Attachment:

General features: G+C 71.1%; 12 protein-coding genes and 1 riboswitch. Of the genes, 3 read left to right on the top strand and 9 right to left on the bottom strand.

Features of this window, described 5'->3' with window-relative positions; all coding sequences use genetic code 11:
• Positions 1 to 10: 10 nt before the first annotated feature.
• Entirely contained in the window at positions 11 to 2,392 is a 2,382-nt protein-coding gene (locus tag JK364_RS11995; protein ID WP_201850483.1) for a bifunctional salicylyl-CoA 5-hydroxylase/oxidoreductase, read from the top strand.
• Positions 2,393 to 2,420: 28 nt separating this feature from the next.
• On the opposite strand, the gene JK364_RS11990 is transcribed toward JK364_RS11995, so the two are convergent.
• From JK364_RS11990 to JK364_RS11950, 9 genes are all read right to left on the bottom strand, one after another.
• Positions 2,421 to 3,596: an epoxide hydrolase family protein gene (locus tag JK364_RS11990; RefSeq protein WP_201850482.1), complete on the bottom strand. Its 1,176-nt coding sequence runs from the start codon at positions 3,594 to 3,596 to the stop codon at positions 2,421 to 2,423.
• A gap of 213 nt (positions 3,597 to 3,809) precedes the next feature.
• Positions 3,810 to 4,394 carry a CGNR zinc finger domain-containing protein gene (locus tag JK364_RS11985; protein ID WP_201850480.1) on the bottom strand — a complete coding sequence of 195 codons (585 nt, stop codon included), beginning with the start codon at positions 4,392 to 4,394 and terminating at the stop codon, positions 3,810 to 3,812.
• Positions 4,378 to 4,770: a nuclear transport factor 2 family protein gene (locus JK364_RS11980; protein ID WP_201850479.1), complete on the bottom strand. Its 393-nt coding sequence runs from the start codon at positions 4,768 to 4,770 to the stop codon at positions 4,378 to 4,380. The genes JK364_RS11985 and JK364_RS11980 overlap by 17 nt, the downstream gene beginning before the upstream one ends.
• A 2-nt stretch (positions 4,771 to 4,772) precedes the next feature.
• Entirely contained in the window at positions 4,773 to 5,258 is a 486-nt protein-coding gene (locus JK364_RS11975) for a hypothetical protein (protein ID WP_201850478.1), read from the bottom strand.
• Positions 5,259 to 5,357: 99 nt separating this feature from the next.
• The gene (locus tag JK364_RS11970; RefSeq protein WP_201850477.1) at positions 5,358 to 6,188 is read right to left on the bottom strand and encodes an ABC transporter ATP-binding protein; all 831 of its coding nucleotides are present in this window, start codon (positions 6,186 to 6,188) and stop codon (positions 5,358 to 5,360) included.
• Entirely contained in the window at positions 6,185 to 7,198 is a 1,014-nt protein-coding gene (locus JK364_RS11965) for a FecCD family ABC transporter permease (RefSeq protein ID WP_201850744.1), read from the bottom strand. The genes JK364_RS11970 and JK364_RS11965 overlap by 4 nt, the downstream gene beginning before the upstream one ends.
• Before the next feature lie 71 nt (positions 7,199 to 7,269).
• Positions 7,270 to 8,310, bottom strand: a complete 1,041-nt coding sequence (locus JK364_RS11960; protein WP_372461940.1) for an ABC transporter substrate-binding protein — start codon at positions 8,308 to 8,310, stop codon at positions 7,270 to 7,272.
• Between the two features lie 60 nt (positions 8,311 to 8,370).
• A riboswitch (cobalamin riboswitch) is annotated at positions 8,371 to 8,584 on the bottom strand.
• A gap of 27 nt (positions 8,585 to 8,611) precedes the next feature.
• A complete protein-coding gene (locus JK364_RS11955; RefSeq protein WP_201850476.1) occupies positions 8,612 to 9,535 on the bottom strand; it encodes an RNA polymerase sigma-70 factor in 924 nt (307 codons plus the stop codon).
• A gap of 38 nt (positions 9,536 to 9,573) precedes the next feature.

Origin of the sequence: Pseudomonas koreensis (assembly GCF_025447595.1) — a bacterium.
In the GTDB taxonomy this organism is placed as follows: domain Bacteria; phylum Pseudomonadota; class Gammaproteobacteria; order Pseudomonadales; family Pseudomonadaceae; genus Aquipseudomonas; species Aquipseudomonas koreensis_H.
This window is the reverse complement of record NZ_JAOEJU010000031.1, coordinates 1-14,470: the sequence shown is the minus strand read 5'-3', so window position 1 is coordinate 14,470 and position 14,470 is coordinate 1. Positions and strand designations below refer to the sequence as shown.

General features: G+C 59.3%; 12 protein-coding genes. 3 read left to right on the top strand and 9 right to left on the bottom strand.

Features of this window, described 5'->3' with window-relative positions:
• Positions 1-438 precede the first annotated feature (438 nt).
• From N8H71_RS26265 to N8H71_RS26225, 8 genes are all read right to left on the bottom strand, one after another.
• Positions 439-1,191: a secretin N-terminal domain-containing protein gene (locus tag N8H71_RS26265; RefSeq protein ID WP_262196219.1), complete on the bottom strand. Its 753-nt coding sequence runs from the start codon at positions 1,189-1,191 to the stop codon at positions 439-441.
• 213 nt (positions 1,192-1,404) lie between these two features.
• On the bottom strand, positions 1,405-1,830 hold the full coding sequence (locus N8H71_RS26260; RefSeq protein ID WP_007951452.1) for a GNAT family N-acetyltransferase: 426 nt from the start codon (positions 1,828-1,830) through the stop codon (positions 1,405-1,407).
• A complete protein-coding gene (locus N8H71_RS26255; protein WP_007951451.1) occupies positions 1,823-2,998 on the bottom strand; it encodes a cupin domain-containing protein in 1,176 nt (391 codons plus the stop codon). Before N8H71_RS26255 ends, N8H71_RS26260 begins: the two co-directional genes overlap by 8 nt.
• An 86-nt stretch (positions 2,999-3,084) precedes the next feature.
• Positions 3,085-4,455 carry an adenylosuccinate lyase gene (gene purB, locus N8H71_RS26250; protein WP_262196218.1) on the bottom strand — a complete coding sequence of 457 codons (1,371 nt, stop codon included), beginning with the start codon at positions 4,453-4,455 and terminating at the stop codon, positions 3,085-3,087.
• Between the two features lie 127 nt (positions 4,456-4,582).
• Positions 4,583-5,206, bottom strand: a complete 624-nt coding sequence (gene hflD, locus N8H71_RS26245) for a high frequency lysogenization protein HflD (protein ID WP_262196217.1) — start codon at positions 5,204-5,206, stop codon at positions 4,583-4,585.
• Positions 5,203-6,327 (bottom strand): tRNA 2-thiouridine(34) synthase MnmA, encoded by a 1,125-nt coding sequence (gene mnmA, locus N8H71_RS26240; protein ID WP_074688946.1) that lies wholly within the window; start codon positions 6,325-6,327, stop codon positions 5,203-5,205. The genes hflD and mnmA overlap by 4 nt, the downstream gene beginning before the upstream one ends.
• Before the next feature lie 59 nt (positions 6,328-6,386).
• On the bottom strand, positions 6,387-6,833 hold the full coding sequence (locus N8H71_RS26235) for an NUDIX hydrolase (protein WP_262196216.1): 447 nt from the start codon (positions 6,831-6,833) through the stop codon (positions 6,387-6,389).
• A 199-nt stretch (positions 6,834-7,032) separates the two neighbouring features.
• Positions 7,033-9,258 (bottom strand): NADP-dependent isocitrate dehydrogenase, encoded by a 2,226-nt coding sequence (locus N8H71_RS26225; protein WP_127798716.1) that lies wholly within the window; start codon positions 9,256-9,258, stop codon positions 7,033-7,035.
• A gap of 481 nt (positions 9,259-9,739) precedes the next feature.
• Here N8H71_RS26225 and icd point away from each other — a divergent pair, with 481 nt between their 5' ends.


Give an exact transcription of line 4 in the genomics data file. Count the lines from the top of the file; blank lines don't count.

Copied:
• Entirely contained in the window at positions 11 to 2,392 is a 2,382-nt protein-coding gene (locus tag JK364_RS11995; protein ID WP_201850483.1) for a bifunctional salicylyl-CoA 5-hydroxylase/oxidoreductase, read from the top strand.